JUAN GONZALEZ: I’d like to turn for a moment to your writing style. You defy classification in terms of the kinds of books that you produce. It’s part poetry, part political analysis.


JUAN GONZALEZ: You don’t follow a long narrative discourse, but you thread together pieces of a tapestry. How did you develop that style? Why did you decide to write in that style?

EDUARDO GALEANO: I never decided. It’s something—I’m written by my books. I mean, they write me, so I never decide anything. Well, I was always looking for a language who could integrate everything that has been culturally divorced from, for instance, heart and mind. So I was looking for a feel-thinking language, sentipensante, “feel-thinking.” It’s a word. I didn’t invent the word. It’s a word I heard years ago in the Colombian coast. A fisherman told me, “Hay gigrere en las palabras sentipensantes,” when I told him I was a writer. “Ah, you’re a writer.” “Yes.” “Oh.” And he asked me if I was using a sentipensante language, a feel-thinking language. And so, he was a master. I mean, I learned a lot from this sentence forever. I am a sentipensante.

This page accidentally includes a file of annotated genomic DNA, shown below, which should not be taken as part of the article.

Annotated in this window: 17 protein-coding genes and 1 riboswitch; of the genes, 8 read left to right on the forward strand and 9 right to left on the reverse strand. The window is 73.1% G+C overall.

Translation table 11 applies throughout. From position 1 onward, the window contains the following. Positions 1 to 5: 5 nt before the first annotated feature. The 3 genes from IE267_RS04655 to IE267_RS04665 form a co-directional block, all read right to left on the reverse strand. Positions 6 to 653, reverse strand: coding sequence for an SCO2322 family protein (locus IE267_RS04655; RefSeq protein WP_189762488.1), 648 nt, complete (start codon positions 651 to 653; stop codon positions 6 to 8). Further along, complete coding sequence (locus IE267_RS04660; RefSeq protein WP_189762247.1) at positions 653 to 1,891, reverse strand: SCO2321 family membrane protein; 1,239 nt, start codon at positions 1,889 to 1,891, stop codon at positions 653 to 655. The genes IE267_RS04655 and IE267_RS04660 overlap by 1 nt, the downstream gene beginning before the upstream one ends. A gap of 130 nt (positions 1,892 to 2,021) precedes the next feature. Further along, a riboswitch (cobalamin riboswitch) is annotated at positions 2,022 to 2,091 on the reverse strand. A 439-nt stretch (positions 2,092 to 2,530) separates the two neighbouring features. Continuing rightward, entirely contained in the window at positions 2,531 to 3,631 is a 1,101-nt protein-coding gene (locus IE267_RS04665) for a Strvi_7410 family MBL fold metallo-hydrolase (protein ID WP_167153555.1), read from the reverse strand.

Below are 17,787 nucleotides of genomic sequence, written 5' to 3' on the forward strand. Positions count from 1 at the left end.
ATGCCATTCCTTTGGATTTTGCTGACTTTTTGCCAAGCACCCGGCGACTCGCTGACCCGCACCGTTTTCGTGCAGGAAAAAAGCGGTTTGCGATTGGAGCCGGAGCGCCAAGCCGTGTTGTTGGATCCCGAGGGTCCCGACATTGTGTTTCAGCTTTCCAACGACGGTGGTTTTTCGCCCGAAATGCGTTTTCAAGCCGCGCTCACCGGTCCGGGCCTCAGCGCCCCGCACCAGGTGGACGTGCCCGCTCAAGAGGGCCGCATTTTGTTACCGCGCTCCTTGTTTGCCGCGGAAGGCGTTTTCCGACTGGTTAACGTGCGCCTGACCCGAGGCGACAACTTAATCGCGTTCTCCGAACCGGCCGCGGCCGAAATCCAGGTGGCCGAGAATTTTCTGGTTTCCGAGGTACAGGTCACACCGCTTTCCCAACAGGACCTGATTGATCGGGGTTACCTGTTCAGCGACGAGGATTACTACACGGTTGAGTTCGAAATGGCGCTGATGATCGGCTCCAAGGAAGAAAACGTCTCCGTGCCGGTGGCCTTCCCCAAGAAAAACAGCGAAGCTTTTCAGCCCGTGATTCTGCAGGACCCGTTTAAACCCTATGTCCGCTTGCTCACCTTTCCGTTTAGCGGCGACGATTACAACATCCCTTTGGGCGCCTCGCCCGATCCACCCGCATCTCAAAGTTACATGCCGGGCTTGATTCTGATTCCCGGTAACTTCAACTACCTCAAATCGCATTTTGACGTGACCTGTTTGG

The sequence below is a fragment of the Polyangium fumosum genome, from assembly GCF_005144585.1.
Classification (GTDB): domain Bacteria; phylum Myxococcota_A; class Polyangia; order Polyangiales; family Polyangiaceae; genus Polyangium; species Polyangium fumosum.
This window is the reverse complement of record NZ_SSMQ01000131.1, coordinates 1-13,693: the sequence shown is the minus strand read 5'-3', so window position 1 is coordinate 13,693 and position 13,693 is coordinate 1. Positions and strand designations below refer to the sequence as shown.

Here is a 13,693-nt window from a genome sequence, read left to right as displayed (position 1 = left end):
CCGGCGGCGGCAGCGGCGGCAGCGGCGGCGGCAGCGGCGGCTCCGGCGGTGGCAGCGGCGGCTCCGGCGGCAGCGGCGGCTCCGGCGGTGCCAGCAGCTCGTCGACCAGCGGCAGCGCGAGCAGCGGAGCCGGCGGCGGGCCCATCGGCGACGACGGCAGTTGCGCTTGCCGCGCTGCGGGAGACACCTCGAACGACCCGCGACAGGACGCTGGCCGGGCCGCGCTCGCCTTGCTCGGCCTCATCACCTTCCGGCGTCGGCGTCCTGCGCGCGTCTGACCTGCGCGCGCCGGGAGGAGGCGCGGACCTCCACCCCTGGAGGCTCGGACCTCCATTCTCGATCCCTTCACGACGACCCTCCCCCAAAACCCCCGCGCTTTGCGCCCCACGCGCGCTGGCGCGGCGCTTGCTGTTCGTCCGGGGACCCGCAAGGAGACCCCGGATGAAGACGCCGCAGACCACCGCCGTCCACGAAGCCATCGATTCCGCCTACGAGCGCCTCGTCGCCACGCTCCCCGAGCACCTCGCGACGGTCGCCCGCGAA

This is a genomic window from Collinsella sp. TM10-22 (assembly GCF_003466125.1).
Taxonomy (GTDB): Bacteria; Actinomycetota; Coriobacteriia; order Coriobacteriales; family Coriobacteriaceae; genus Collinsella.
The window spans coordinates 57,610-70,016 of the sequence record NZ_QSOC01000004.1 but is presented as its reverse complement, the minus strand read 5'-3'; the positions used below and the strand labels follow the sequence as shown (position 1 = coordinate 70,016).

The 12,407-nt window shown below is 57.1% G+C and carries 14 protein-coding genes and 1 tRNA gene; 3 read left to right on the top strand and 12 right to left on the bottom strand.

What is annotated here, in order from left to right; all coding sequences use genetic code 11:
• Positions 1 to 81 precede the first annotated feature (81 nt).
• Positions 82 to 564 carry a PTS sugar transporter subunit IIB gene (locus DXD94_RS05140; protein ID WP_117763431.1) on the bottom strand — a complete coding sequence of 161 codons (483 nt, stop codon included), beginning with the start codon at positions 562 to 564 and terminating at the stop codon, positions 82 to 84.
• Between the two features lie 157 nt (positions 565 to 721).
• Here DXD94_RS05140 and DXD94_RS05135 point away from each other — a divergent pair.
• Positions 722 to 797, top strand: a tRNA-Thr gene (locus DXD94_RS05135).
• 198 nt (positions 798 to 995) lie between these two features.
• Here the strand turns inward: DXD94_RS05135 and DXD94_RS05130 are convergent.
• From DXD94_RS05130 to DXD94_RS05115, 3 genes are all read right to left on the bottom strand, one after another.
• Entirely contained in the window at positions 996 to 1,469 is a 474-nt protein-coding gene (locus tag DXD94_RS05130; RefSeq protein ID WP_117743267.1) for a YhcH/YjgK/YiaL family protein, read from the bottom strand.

I think one of the divorces that has avoided a full integration of human condition is this divorce between our emotions and our ideas. In other divorces, separating journalists, for instance, literary journalists, saying, well, this is an essay. This is a poem. This is a novel. This is an—I don’t know what. And I don’t believe in frontiers. I think that in no—I don’t believe at all in frontiers. And then, how would I practice the alguanas, I would say, the immigration controls between literary journalists? I believe that—

AMY GOODMAN: You don’t believe in borders.

EDUARDO GALEANO: No. I think that when the world—perhaps one day the world, the world, our world, won’t be upside down, and then any newborn human being will be welcome. Saying, “Welcome. Come. Come in. Enter. The entire earth will be your kingdom. Your legs will be your passport, valid forever.” And for me, this is true also for words. I mean, the same thing with words, persons, words. I really believe in the universal dimension of human condition, not globalization, which is the universal dimension of money, but the universal dimension of our human passions.


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